As evidence that it has turned a Bushmen pressure group into an extension of the civil service, the government has not only hired the leader and chief campaigner of the First Peoples of the Kalahari (FPK) but has also co-opted two other members into the Central Kgalagadi Game Reserve Consultative Community.
With the government restoring essential services to the CKGR after a decade, FPK leader, Roy Sesana, has been hired as a community facilitator working under a social worker in the Ghanzi District Council. Remunerated at the first notch of the B2 scale (P3900 a month), Sesana has been engaged on a three-year contract. As parliament has just learnt, Sesana’s duties include chairing the CKGR Consultative Community whose membership comprises six members from the five settlements in the game reserve. Sunday Standard learns that the members of the Community are Matsipane Mosetlhanyana from Mothomelo, Amogelang Segoetsane from Gugamma, Kgatlhego Digobe from Metsiamanong, Kebonyeng Kepese from Gope and Monegwe Gaorapelwe from Molapo. Sesana, who is himself from Molapo, is the sixth member. All were applicants in a 2002 court case in which people forcibly removed from CKGR sought to return.
Earlier having indicated that he is unhappy with Sesana working for the government, FPK deputy leader, Jumanda Gakelebone, is also dissatisfied with the CKGR Community.
“The Community is in the dark about its mandate,” he says referencing prior interaction with its members. “From speaking with them, I got a very clear impression that they don’t know what they are supposed to do. I asked them some very straightforward questions and couldn’t get clear answers. I am now certain that they are just like me ÔÇô they don’t know what the mandate of their committee is.”
The mandate issue appears to be contentious in the Umbrella for Democratic Change circles. Doubling as UDC activist, Gakelebone represents New Xade in the Gantsi District Council. In parliament, CKGR is represented by Gantsi North MP, Noah Salakae, who also raised the mandate issue on the chamber floor a fortnight ago. When the Assistant Minister of Local Government and Rural Development, Botlogile Tshireletso, provided information about Sesana’s employment and the Community, Salakae asked her to state what the mandate of the latter was and never got a clear answer.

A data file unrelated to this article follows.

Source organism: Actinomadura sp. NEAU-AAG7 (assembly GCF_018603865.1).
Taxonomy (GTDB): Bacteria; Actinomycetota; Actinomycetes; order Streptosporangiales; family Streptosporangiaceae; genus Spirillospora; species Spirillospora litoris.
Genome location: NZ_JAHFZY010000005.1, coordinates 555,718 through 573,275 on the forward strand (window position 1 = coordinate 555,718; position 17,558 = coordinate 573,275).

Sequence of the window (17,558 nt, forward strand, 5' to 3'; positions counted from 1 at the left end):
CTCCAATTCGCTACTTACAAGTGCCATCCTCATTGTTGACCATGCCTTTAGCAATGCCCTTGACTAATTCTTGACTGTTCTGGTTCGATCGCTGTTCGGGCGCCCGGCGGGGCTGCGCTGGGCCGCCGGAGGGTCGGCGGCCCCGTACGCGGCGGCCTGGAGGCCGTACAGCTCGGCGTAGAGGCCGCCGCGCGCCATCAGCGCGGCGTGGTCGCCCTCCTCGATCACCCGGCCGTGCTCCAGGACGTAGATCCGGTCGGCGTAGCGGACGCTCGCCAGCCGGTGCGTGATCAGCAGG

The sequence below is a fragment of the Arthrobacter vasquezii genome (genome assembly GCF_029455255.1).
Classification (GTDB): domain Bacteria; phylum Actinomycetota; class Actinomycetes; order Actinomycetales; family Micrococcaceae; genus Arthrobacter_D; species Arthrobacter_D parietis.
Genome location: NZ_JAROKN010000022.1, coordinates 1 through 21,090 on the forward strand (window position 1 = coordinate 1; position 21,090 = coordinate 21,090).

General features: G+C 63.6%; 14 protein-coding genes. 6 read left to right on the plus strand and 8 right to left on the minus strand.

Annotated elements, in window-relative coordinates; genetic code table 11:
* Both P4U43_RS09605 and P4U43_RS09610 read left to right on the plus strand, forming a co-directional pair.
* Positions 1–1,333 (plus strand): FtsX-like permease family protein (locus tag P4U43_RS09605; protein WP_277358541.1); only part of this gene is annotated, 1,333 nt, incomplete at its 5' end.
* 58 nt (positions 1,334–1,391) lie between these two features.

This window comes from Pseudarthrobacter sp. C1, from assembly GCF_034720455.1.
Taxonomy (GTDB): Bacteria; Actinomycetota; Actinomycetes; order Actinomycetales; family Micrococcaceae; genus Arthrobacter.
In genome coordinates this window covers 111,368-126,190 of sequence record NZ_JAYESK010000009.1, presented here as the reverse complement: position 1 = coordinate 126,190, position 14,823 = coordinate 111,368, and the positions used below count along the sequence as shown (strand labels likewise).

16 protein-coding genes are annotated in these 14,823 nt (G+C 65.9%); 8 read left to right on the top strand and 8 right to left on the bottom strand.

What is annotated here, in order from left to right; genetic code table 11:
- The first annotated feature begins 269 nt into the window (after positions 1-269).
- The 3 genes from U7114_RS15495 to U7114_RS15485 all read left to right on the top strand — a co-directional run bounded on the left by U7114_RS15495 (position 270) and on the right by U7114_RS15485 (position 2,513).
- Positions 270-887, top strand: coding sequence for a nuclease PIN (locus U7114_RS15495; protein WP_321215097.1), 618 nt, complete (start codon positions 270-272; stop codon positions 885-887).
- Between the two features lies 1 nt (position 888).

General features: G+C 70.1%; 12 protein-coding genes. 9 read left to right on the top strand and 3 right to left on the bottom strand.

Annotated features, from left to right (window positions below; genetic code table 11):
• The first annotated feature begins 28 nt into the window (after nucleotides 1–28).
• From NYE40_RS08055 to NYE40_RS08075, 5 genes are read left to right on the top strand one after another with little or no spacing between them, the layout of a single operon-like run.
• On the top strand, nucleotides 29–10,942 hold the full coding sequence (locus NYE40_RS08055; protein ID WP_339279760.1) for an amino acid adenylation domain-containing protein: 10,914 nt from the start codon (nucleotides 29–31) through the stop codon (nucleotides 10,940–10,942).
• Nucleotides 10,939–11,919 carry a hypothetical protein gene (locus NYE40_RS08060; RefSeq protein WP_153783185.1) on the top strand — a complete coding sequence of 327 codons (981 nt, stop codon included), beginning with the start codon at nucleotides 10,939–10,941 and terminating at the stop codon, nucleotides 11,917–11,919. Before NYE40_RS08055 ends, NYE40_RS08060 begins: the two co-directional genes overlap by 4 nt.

Making clear the fact that he has no fundamental problem with the existence of the Community, Gakelebone adds that he is troubled by the manner in which it operates. Given that the unfolding FPK-government rapprochement followed direct engagement between Sesana and President Ian Khama, the councillor says that the Community should report directly to the latter.
“The Community reports to a social worker who reports to the council secretary who reports to a director in the ministry who reports to the permanent secretary who reports to the minister who reports to the president. A reporting process with so many layers necessarily means that there is too much bureaucracy. It also means that our concerns have been downgraded because from dealing directly with the president, we are now dealing with a junior officer in the civil service,” Gakelebone says.
His personal preference is that through its chairperson (Sesana), the Community should report directly to Khama and parliament.
Gakelebone also expresses doubt as to whether the Community will achieve any meaningful results because it has not been constituted to deal with the one issue that FPK has been agitating for all along: the restoration of full residency rights to everyone with CKGR roots. One such is the right to hunt which explicitly clashes with the current hunting ban that has been imposed by the Ministry of Environment, Wildlife and Tourism. The other is the right of return for people who were not part of the court application. Under the current dispensation, the latter require a permit to enter the game reserve and cannot stay for longer than a month.
Gakelebone says with regard to the latter: “If Tshekedi [President Khama’s younger brother and Minister of Environment, Wildlife and Tourism] doesn’t need a one-month permit to visit his home village ÔÇô Serowe, why should we? I am sure people will understand why we are not excited about Botswana’s golden jubilee because we have nothing to celebrate. I can’t see Sesana’s committee achieving anything because it avoids the one issue that we care about. If the committee manages to secure us what we want, Sesana’s contract wouldn’t even have to last three years because his work would be done in less than a week.”